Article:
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National Standards for the Management of Sexually Transmitted Infections: will they have an impact?
  1. Celia Skinner
  1. Correspondence to Dr Celia Skinner, Barts and the London Hospital, Ambrose King Centre, Royal London Hospital, London E1 1BB, UK; celia.skinner{at}

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Nine years after the publication of the English national strategy for sexual health and HIV1 a universally endorsed set of standards for the management of sexually transmitted infections (STIs) (see article on page 80)2 has been published in the UK. During the intervening 9 years much has been achieved, but the commissioned review of the Independent Advisory Group on Sexual Health of 20083 indicated areas where much remained unresolved. This, despite an increased focus on STI services driven by sustained increases in STI rates and the Department of Health (DH) initiative to improve access with the introduction of the 48 h access target.4 This target has largely been achieved through investment and service modernisation. More recently, the National Chlamydia Screening Programme has extended STI screening into non-specialist services, and the government's choice agenda5 has encouraged independent and non-statutory delivery of services.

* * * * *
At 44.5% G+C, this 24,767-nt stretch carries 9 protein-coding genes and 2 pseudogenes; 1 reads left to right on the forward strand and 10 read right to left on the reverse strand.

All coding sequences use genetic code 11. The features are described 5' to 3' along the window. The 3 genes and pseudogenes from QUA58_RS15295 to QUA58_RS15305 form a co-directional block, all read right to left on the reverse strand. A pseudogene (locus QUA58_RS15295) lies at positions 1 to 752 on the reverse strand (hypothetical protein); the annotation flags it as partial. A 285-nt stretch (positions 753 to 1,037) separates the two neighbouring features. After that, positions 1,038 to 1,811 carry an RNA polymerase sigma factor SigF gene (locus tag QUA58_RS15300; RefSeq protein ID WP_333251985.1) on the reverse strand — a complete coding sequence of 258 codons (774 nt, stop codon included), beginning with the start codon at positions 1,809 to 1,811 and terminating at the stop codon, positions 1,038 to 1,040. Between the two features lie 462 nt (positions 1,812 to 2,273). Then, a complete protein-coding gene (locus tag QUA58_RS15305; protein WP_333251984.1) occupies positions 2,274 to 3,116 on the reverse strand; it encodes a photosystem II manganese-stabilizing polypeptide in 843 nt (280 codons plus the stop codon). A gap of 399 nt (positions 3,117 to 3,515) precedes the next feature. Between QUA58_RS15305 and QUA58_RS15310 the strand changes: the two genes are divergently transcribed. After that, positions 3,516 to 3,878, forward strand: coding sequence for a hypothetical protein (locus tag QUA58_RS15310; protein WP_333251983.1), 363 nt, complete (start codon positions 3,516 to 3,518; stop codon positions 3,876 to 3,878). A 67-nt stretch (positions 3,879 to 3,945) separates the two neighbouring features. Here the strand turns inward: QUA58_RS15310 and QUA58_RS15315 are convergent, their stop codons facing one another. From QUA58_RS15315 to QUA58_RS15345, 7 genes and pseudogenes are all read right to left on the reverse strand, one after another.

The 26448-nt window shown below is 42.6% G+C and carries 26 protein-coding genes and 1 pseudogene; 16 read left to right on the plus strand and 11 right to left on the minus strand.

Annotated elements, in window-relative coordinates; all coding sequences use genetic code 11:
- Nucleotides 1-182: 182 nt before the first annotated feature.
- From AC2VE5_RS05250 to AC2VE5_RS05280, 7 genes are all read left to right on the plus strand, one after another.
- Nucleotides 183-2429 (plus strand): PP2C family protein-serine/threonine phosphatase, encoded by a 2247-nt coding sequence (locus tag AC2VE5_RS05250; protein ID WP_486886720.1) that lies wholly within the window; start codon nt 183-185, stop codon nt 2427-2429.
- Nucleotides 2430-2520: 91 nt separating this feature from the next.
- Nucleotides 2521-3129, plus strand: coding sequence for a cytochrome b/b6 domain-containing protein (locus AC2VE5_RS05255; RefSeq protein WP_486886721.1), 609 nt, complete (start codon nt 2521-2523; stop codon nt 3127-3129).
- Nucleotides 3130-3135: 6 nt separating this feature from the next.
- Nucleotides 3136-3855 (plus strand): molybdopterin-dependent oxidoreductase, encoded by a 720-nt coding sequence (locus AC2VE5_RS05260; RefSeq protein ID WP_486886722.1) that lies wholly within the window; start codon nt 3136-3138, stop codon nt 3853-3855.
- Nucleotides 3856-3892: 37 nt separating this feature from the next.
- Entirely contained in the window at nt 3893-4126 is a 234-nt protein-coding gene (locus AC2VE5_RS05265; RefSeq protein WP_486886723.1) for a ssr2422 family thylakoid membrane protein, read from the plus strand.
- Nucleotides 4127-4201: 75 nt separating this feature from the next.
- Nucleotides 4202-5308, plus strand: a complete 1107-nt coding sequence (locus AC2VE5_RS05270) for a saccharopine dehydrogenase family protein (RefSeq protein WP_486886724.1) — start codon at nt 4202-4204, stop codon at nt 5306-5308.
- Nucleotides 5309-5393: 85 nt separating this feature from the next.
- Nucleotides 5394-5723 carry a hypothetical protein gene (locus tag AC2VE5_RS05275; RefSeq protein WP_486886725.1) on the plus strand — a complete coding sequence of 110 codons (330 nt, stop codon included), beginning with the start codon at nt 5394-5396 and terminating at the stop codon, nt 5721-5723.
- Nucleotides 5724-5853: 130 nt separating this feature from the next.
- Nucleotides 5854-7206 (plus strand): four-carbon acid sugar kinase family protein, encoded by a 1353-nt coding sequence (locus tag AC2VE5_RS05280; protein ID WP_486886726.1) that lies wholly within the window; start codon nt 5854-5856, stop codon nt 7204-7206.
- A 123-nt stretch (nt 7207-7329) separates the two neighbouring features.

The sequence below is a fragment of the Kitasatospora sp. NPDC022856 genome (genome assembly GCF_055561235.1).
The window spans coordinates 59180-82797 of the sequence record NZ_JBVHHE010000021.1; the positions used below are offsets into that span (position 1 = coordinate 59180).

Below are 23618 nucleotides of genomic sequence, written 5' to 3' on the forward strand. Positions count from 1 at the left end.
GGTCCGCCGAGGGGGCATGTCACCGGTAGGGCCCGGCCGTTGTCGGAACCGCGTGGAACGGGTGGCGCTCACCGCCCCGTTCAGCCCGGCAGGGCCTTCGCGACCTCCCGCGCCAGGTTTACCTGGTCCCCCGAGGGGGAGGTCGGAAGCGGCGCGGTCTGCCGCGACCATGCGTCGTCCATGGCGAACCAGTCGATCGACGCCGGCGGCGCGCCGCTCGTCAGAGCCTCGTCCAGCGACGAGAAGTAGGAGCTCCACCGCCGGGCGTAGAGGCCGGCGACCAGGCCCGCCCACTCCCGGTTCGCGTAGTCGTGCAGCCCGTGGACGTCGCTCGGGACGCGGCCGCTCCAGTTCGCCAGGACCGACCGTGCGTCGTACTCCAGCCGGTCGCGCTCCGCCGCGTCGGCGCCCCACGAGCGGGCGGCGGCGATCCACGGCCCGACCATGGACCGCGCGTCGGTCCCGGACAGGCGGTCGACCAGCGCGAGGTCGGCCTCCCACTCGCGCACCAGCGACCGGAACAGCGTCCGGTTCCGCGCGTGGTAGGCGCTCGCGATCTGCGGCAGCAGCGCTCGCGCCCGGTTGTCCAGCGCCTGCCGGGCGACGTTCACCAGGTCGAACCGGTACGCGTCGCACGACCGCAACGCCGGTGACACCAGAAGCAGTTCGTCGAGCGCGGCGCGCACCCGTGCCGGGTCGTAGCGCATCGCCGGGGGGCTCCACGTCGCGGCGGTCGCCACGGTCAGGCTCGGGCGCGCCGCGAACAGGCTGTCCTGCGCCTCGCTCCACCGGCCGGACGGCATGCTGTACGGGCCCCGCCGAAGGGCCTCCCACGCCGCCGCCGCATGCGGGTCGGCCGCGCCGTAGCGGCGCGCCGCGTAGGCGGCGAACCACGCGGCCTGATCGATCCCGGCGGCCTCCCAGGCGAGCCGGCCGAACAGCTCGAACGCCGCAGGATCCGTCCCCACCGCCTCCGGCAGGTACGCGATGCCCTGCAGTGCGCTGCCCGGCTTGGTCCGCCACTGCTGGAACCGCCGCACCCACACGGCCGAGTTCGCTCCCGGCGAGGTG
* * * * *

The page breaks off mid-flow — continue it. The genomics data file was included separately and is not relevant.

It is therefore apposite that a set of common standards for the management of STIs is published in the UK. The British Association of Sexual Health and HIV (BASHH) working with the Medical Foundation …

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  • Competing interests None.

  • Provenance and peer review Commissioned; not externally peer reviewed.

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